Paralyzed snowboarder suit againt Mt. Bachelor reaches high court

Paralyzed snowboarder suit againt Mt. Bachelor reaches high court

Paralyzed snowboarder suit againt Mt. Bachelor reaches high court

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by Associated Press

KREM.com

Posted on May 8, 2014 at 6:39 AM

ASTORIA, Ore. (AP) - The Oregon Supreme Court has been asked to invalidate a ski resort's liability waiver by a snowboarder paralyzed from the waist down on one of the resort's expert jumps.

The snowboarder's attorneys argue that the resort bears a responsibility for the jump's design, which they argue was flawed, and say the resort's waiver is "unconscionable." Attorneys for the resort, Mt. Bachelor in Bend, replied that the snowboarder must take into account the inherently risky behavior of expert jumps.

The arguments Wednesday at Astoria High School's auditorium centered on the difference between the assumed risk that skiers and snowboarders take on dangerous jumps and the responsibility of a snow park operator to make sure its jumps and moguls are safe.

Myles Bagley was 18 when he was injured at the Mt. Bachelor ski resort in 2006 on a jump. Bagley sought $21.5 million in Deschutes County Circuit Court in 2008. A judge threw out the lawsuit, and the court of appeals affirmed.

Bagley's case could have broad ramifications for release agreements that must be signed in order to take part in an activity. The Legislature has made specific rules for amusement parks, which include ski lifts, but the issue of broader recreational activity has not yet been defined.

One of Bagley's attorneys, Kathryn Clarke, argued that the waiver is contrary to public policy, saying that it protects Mt. Bachelor from activities that people have a right to engage in.

"It's a risky sport, and Myles Bagley knew that," Clarke said. "That's what he thought he was agreeing to, assuming the risks of the sport. But that's not what happened.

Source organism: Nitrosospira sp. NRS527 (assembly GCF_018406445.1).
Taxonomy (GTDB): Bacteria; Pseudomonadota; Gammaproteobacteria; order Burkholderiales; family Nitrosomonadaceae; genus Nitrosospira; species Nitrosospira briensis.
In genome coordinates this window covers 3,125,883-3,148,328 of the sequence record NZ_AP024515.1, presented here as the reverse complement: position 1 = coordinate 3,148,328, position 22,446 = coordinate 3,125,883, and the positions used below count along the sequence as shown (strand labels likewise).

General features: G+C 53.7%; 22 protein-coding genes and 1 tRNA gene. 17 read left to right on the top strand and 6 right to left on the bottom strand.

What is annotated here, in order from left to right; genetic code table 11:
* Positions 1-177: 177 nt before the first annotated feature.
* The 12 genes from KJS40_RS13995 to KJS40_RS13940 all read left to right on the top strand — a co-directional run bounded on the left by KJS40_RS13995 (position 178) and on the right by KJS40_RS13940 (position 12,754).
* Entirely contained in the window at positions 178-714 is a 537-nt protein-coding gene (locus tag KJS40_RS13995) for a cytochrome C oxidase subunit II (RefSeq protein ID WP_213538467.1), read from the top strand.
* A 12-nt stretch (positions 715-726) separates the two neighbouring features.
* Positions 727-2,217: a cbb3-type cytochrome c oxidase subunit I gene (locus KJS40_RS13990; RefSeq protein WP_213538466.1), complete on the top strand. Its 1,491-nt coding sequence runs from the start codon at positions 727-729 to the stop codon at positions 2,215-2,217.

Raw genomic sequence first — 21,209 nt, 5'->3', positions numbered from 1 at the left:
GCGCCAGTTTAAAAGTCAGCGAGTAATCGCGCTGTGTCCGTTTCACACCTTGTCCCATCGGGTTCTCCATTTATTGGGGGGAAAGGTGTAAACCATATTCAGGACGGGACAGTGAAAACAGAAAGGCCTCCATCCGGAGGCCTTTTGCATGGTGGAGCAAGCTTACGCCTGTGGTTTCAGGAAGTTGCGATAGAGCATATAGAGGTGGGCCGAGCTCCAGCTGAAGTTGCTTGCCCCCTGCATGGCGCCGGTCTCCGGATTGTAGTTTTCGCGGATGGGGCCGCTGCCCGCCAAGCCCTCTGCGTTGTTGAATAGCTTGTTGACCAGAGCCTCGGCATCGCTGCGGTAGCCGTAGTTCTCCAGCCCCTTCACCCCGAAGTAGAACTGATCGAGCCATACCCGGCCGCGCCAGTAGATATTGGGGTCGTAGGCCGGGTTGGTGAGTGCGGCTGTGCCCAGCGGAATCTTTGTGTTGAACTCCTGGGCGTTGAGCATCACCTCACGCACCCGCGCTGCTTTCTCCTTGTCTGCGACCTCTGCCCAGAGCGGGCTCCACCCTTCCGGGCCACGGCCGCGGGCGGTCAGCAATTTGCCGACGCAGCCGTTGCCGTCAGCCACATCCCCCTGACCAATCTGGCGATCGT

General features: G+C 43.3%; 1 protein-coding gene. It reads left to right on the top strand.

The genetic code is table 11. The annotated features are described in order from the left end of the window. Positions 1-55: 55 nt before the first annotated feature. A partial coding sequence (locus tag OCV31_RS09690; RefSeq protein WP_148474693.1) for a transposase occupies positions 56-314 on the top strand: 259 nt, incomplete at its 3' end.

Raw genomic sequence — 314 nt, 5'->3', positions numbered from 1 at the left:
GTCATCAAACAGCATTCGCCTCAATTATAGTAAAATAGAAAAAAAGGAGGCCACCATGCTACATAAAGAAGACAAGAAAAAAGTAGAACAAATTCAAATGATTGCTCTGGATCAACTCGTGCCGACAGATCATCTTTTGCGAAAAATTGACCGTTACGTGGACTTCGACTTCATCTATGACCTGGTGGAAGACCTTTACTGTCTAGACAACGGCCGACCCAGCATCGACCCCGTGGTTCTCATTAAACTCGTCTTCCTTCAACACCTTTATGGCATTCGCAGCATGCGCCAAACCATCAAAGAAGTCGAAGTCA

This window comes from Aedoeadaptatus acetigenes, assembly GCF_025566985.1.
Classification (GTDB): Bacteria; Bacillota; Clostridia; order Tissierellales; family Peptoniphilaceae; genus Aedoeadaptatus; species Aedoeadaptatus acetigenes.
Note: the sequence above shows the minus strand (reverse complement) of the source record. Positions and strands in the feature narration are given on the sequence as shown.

"This was a man-made jump, and it was designed, and it was designed defectively."

Andrew C. Balyeat, an attorney for Mount Bachelor, argued that skiing and snowboarding are activities in which the participants assume risk. To propose waivers for any activity would be excessive, he said, but in some cases, risk is assumed.

"If you buy a ticket to a movie theater, do you have an expectation that a projector is going to fall on your head? No," Balyeat said. "Like it or not, for those of us who love to ski and love to snowboard, it's risky, it's dangerous, it's icy."

The justices' questions focused on finding precedent in Oregon law for Bagley's claims. Clarke argued that consumer law is the main factor in the case - Bagley was sold a good, she argued, that injured him.

Chief Justice Thomas Balmer asked Balyeat why Bagley's situation was different from American snowboarder Shaun White's decision to withdraw from the Olympic slopestyle contest in Krasnaya Polyana, Russia, over safety concerns.

"He chose not to participate because the course was unsafe," Balmer said. "Why should the owner of a course not be liable for an unsafely designed course?"

Balyeat replied that the jump is similarly, inherently risky.

"Nowhere does it say," Balyeat said, "that a mogul or a tabletop jump isn't part of the risk."

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